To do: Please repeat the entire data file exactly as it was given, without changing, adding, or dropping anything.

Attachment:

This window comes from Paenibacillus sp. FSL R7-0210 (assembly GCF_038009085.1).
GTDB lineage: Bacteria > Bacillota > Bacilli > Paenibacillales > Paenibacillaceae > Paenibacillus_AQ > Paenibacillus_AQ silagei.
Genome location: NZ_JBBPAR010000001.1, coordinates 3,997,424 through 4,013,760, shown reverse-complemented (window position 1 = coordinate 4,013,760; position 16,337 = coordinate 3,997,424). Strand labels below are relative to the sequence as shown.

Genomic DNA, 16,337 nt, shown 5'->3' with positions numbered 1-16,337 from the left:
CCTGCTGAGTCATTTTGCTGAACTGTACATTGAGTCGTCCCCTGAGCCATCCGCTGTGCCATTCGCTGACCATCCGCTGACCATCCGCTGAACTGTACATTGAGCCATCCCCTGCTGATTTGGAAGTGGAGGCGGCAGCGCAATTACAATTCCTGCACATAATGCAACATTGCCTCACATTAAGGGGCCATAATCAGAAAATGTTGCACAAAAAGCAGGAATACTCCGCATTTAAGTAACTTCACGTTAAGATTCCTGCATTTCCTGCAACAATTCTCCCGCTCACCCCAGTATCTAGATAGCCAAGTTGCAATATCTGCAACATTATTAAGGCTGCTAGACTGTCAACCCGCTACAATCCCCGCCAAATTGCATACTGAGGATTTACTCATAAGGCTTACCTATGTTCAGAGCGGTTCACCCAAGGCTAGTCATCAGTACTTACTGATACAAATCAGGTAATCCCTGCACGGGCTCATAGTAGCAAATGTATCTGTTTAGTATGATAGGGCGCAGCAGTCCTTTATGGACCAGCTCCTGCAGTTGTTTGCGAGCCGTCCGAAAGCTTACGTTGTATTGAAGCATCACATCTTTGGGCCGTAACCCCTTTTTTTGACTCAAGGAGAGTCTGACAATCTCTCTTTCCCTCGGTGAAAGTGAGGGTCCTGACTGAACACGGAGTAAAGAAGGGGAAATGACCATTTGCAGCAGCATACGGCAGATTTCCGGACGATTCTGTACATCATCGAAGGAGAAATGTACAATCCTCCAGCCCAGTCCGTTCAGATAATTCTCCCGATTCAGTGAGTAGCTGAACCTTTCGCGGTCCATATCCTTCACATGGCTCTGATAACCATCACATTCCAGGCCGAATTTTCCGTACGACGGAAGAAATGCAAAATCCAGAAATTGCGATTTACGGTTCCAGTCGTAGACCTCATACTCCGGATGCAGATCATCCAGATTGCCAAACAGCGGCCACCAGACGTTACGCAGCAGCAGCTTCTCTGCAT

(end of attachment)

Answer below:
This window comes from Paenibacillus sp. FSL R7-0210 (assembly GCF_038009085.1).
GTDB lineage: Bacteria > Bacillota > Bacilli > Paenibacillales > Paenibacillaceae > Paenibacillus_AQ > Paenibacillus_AQ silagei.
Genome location: NZ_JBBPAR010000001.1, coordinates 3,997,424 through 4,013,760, shown reverse-complemented (window position 1 = coordinate 4,013,760; position 16,337 = coordinate 3,997,424). Strand labels below are relative to the sequence as shown.

Genomic DNA, 16,337 nt, shown 5'->3' with positions numbered 1-16,337 from the left:
CCTGCTGAGTCATTTTGCTGAACTGTACATTGAGTCGTCCCCTGAGCCATCCGCTGTGCCATTCGCTGACCATCCGCTGACCATCCGCTGAACTGTACATTGAGCCATCCCCTGCTGATTTGGAAGTGGAGGCGGCAGCGCAATTACAATTCCTGCACATAATGCAACATTGCCTCACATTAAGGGGCCATAATCAGAAAATGTTGCACAAAAAGCAGGAATACTCCGCATTTAAGTAACTTCACGTTAAGATTCCTGCATTTCCTGCAACAATTCTCCCGCTCACCCCAGTATCTAGATAGCCAAGTTGCAATATCTGCAACATTATTAAGGCTGCTAGACTGTCAACCCGCTACAATCCCCGCCAAATTGCATACTGAGGATTTACTCATAAGGCTTACCTATGTTCAGAGCGGTTCACCCAAGGCTAGTCATCAGTACTTACTGATACAAATCAGGTAATCCCTGCACGGGCTCATAGTAGCAAATGTATCTGTTTAGTATGATAGGGCGCAGCAGTCCTTTATGGACCAGCTCCTGCAGTTGTTTGCGAGCCGTCCGAAAGCTTACGTTGTATTGAAGCATCACATCTTTGGGCCGTAACCCCTTTTTTTGACTCAAGGAGAGTCTGACAATCTCTCTTTCCCTCGGTGAAAGTGAGGGTCCTGACTGAACACGGAGTAAAGAAGGGGAAATGACCATTTGCAGCAGCATACGGCAGATTTCCGGACGATTCTGTACATCATCGAAGGAGAAATGTACAATCCTCCAGCCCAGTCCGTTCAGATAATTCTCCCGATTCAGTGAGTAGCTGAACCTTTCGCGGTCCATATCCTTCACATGGCTCTGATAACCATCACATTCCAGGCCGAATTTTCCGTACGACGGAAGAAATGCAAAATCCAGAAATTGCGATTTACGGTTCCAGTCGTAGACCTCATACTCCGGATGCAGATCATCCAGATTGCCAAACAGCGGCCACCAGACGTTACGCAGCAGCAGCTTCTCTGCAT